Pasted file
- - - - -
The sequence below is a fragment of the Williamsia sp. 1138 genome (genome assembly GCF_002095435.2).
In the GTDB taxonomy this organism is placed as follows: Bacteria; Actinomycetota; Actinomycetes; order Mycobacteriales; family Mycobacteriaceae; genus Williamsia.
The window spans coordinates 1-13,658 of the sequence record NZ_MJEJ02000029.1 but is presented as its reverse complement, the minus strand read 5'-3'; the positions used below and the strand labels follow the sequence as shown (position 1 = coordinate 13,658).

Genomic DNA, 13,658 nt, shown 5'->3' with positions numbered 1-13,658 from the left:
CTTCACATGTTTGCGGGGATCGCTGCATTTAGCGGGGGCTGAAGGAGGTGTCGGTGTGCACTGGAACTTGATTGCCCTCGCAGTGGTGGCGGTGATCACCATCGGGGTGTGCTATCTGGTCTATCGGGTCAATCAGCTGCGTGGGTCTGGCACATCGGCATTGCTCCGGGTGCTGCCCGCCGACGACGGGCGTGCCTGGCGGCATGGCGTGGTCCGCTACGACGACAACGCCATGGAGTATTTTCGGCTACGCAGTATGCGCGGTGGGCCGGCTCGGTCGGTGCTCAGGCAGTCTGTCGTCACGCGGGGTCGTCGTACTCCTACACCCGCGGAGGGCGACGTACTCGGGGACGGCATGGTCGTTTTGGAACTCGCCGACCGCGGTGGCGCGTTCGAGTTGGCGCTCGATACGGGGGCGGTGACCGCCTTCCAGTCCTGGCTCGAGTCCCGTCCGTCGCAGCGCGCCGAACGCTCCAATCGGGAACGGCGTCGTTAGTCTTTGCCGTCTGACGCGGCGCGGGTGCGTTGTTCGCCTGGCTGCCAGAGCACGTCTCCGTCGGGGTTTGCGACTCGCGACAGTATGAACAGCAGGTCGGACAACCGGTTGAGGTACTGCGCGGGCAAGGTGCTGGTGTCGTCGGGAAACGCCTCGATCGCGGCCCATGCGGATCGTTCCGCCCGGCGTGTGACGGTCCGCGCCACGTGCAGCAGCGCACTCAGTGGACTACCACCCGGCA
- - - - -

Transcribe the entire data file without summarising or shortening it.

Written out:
The sequence below is a fragment of the Williamsia sp. 1138 genome (genome assembly GCF_002095435.2).
In the GTDB taxonomy this organism is placed as follows: Bacteria; Actinomycetota; Actinomycetes; order Mycobacteriales; family Mycobacteriaceae; genus Williamsia.
The window spans coordinates 1-13,658 of the sequence record NZ_MJEJ02000029.1 but is presented as its reverse complement, the minus strand read 5'-3'; the positions used below and the strand labels follow the sequence as shown (position 1 = coordinate 13,658).

Genomic DNA, 13,658 nt, shown 5'->3' with positions numbered 1-13,658 from the left:
CTTCACATGTTTGCGGGGATCGCTGCATTTAGCGGGGGCTGAAGGAGGTGTCGGTGTGCACTGGAACTTGATTGCCCTCGCAGTGGTGGCGGTGATCACCATCGGGGTGTGCTATCTGGTCTATCGGGTCAATCAGCTGCGTGGGTCTGGCACATCGGCATTGCTCCGGGTGCTGCCCGCCGACGACGGGCGTGCCTGGCGGCATGGCGTGGTCCGCTACGACGACAACGCCATGGAGTATTTTCGGCTACGCAGTATGCGCGGTGGGCCGGCTCGGTCGGTGCTCAGGCAGTCTGTCGTCACGCGGGGTCGTCGTACTCCTACACCCGCGGAGGGCGACGTACTCGGGGACGGCATGGTCGTTTTGGAACTCGCCGACCGCGGTGGCGCGTTCGAGTTGGCGCTCGATACGGGGGCGGTGACCGCCTTCCAGTCCTGGCTCGAGTCCCGTCCGTCGCAGCGCGCCGAACGCTCCAATCGGGAACGGCGTCGTTAGTCTTTGCCGTCTGACGCGGCGCGGGTGCGTTGTTCGCCTGGCTGCCAGAGCACGTCTCCGTCGGGGTTTGCGACTCGCGACAGTATGAACAGCAGGTCGGACAACCGGTTGAGGTACTGCGCGGGCAAGGTGCTGGTGTCGTCGGGAAACGCCTCGATCGCGGCCCATGCGGATCGTTCCGCCCGGCGTGTGACGGTCCGCGCCACGTGCAGCAGCGCACTCAGTGGACTACCACCCGGCA